Several Sources Say Progress With Vaccination Gives Hope The Economy Will Continue To Improve
Comments, surveys, and expert opinions agree that the continued progress of vaccinations is giving the small business community encouragement that their prospects for the near future are improving.
U S Chamber Of Commerce
Most small businesses say the widening availability of vaccines gives them hope about the future of their business and that they’re likely to require their employees to get vaccinated.
A majority (54%) of small businesses say the availability of vaccines has made them feel more optimistic about their own business’s future.
Small business owners also want the vaccine themselves. Overall, 70% of small business owners say they are likely to get the COVID-19 vaccine as soon as it is made available to them. Just 28% say they are unlikely to do so.
Businesses of all sizes have been stepping up to help our economic recovery. Hundreds of companies have joined the U.S. Chamber’s Rally for Recovery Commitment, which asks employers to commit to taking three important steps:
- Wear masks in the workplace
- Reduce barriers to employee vaccinations—to get the country back to health
- Communicate with your customers and communities
The good news for the rosy economic forecast is that government officials and health care professionals are learning quickly. Vaccination will accelerate quickly so that a strong recovery’s economic forecast is likely, though not guaranteed.
New York Times
In the United States, the steady supply and distribution of vaccines, together with a reopening of the economy and fiscal stimulus, are expected to “significantly boost the recovery as people can return to shopping, dining, and travel.”
Economists have generally expected that the sudden and deep pandemic-induced recession that swept across the globe last year would be followed by an upswing in growth as businesses reopened and people returned to normal lives. But the report released in February 2021 adds to a growing body of forecasts suggesting that the United States, in particular, could experience a post-Covid boom.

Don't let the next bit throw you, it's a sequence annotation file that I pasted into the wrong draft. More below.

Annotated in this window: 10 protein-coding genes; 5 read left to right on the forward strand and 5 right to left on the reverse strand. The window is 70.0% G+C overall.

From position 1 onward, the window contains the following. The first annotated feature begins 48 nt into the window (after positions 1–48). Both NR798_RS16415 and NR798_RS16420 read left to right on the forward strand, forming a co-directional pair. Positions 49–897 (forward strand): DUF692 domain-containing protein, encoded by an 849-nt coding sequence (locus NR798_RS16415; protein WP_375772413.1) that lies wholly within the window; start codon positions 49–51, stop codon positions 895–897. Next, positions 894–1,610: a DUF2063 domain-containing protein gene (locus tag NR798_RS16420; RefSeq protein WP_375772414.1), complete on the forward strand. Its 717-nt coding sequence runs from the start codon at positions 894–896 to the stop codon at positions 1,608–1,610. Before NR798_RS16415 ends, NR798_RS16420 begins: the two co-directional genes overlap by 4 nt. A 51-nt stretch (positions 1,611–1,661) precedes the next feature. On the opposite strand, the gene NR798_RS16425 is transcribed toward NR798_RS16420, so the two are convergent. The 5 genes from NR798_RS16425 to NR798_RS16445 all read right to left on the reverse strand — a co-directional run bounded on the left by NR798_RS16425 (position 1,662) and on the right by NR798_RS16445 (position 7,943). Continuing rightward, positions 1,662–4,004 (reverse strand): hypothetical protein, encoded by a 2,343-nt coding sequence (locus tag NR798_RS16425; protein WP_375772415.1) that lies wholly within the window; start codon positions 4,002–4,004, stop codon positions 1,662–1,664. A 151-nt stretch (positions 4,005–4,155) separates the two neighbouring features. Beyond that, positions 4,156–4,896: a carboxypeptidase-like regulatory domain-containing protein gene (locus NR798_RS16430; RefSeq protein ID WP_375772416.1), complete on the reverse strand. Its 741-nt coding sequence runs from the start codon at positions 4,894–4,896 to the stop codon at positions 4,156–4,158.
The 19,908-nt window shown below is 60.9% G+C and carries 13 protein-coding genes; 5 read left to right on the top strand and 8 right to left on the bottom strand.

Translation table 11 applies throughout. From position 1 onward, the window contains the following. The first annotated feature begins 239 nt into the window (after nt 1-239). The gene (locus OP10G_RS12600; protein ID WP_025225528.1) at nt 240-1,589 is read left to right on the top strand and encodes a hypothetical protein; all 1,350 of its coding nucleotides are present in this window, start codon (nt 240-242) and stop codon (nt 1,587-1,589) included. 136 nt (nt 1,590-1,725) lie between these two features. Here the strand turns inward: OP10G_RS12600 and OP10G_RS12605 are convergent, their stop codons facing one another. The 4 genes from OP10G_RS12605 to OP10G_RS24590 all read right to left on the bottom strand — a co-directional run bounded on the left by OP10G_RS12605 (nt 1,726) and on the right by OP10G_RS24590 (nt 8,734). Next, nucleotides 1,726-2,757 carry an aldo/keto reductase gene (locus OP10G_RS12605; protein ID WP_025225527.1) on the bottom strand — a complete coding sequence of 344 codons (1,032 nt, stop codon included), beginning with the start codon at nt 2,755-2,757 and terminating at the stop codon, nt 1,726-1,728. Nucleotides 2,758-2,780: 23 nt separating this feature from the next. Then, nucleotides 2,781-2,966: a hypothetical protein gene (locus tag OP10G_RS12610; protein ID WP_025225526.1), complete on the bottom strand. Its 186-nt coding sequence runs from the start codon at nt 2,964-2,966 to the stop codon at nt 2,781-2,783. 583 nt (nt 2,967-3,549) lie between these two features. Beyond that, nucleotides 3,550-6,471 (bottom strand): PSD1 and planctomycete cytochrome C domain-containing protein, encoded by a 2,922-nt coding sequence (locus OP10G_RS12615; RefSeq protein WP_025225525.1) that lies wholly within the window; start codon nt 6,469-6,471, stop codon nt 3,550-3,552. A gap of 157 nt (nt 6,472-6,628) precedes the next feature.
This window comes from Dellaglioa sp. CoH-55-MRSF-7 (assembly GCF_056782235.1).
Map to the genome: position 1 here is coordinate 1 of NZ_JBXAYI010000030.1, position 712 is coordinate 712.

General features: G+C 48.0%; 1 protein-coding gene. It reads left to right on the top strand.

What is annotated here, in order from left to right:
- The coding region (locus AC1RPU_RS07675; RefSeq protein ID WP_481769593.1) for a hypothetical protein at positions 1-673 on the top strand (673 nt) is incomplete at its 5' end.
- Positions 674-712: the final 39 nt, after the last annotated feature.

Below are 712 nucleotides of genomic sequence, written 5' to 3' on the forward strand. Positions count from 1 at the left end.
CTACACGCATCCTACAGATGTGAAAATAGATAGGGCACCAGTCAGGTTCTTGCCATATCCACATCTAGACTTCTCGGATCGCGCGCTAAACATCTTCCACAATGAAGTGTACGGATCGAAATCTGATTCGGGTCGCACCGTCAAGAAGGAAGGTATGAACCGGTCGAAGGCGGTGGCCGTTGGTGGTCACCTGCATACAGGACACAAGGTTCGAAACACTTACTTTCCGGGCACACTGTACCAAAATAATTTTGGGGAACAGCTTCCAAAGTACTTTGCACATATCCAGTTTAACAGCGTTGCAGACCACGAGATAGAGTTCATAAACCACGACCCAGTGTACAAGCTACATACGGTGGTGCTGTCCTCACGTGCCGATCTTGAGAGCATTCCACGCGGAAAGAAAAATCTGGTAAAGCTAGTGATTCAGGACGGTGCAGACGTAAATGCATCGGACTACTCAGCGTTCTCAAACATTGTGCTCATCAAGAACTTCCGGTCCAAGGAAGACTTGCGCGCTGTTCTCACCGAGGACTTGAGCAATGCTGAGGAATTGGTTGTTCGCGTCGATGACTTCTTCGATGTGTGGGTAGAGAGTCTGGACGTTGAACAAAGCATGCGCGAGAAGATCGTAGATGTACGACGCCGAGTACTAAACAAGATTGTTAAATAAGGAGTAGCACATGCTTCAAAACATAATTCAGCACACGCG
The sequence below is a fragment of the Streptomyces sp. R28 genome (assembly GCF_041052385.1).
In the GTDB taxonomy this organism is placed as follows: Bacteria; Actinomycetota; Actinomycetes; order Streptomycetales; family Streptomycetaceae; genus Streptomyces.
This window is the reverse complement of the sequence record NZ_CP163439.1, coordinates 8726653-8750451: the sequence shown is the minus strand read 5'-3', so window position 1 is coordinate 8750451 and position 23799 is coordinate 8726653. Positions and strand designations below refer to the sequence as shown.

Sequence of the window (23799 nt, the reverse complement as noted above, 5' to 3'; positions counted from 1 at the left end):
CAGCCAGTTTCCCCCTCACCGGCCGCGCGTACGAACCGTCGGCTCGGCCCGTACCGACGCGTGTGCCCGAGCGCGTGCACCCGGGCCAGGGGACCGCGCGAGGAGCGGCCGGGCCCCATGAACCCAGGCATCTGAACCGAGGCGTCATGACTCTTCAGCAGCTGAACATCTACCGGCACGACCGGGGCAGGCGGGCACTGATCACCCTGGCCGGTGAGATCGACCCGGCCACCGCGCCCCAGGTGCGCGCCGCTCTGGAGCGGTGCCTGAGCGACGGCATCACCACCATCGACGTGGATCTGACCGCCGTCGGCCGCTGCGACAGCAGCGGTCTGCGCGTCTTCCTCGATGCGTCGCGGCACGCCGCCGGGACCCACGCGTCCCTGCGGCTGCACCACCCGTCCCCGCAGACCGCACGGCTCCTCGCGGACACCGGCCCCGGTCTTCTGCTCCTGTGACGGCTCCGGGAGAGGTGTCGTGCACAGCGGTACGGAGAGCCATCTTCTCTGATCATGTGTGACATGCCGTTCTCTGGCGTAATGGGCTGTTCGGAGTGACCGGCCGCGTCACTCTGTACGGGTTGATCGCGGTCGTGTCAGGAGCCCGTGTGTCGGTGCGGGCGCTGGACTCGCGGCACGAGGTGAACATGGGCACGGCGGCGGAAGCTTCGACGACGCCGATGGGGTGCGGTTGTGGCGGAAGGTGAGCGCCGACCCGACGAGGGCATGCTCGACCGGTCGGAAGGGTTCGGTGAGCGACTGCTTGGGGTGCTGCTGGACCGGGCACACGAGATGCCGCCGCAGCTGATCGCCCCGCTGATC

Ted Adams, 77, has put off myriad purchases while hunkering down during the pandemic. Adams and his wife, who live in Minneapolis, have forgone trips to their vacation home in Palm Desert, California, as well as purchases of new furniture for that house and a new Mercedes-Benz S Class.
But the distribution of COVID-19 vaccines “has given me confidence that the stock market will become more stable and life and the economy will be back to normal by summer,” says the retired serial entrepreneur. “I was wavering about buying a new car but am now planning to do it soon after I’m vaccinated.… We’ve got a lot of pent-up spending we’ll probably do once this is over.”
Since December, the rollout of vaccines has set the stage for the U.S. economy to turn in its best performance in two decades next year as distribution spreads across the country.
Granted, this is a select group of quotes that demonstrate that there is significant confidence that vaccinations bode well for the economy in general. There are less optimistic predictions out there, but barring unforeseen setbacks, the consensus seems that widespread vaccinations are a huge step towards the recovery we are all hoping for.